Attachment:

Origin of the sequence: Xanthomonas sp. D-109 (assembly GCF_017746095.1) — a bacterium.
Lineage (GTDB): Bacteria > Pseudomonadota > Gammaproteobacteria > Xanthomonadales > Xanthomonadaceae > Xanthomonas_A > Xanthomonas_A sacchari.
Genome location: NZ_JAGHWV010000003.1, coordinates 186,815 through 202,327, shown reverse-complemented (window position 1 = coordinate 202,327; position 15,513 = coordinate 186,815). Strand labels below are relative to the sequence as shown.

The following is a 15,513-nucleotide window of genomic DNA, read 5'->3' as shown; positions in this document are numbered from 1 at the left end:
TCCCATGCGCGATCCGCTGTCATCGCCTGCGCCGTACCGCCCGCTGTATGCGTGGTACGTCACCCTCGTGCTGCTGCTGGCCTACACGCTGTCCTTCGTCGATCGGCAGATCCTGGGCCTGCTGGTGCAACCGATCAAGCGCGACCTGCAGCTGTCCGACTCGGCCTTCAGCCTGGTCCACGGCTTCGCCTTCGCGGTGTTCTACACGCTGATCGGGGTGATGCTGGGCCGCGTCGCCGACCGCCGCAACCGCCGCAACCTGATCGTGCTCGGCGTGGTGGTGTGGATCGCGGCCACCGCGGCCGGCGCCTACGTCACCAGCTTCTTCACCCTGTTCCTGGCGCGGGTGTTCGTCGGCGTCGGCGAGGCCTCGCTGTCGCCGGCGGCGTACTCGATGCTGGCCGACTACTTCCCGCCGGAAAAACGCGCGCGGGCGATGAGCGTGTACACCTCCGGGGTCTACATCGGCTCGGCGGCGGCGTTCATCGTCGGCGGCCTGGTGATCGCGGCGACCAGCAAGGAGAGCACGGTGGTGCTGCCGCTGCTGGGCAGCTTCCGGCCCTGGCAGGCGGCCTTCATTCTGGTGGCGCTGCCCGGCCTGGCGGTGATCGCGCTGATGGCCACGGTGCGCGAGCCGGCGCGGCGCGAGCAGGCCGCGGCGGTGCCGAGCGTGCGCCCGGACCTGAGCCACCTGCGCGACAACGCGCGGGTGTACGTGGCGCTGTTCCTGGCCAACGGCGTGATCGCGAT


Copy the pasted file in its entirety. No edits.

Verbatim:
Origin of the sequence: Xanthomonas sp. D-109 (assembly GCF_017746095.1) — a bacterium.
Lineage (GTDB): Bacteria > Pseudomonadota > Gammaproteobacteria > Xanthomonadales > Xanthomonadaceae > Xanthomonas_A > Xanthomonas_A sacchari.
Genome location: NZ_JAGHWV010000003.1, coordinates 186,815 through 202,327, shown reverse-complemented (window position 1 = coordinate 202,327; position 15,513 = coordinate 186,815). Strand labels below are relative to the sequence as shown.

The following is a 15,513-nucleotide window of genomic DNA, read 5'->3' as shown; positions in this document are numbered from 1 at the left end:
TCCCATGCGCGATCCGCTGTCATCGCCTGCGCCGTACCGCCCGCTGTATGCGTGGTACGTCACCCTCGTGCTGCTGCTGGCCTACACGCTGTCCTTCGTCGATCGGCAGATCCTGGGCCTGCTGGTGCAACCGATCAAGCGCGACCTGCAGCTGTCCGACTCGGCCTTCAGCCTGGTCCACGGCTTCGCCTTCGCGGTGTTCTACACGCTGATCGGGGTGATGCTGGGCCGCGTCGCCGACCGCCGCAACCGCCGCAACCTGATCGTGCTCGGCGTGGTGGTGTGGATCGCGGCCACCGCGGCCGGCGCCTACGTCACCAGCTTCTTCACCCTGTTCCTGGCGCGGGTGTTCGTCGGCGTCGGCGAGGCCTCGCTGTCGCCGGCGGCGTACTCGATGCTGGCCGACTACTTCCCGCCGGAAAAACGCGCGCGGGCGATGAGCGTGTACACCTCCGGGGTCTACATCGGCTCGGCGGCGGCGTTCATCGTCGGCGGCCTGGTGATCGCGGCGACCAGCAAGGAGAGCACGGTGGTGCTGCCGCTGCTGGGCAGCTTCCGGCCCTGGCAGGCGGCCTTCATTCTGGTGGCGCTGCCCGGCCTGGCGGTGATCGCGCTGATGGCCACGGTGCGCGAGCCGGCGCGGCGCGAGCAGGCCGCGGCGGTGCCGAGCGTGCGCCCGGACCTGAGCCACCTGCGCGACAACGCGCGGGTGTACGTGGCGCTGTTCCTGGCCAACGGCGTGATCGCGAT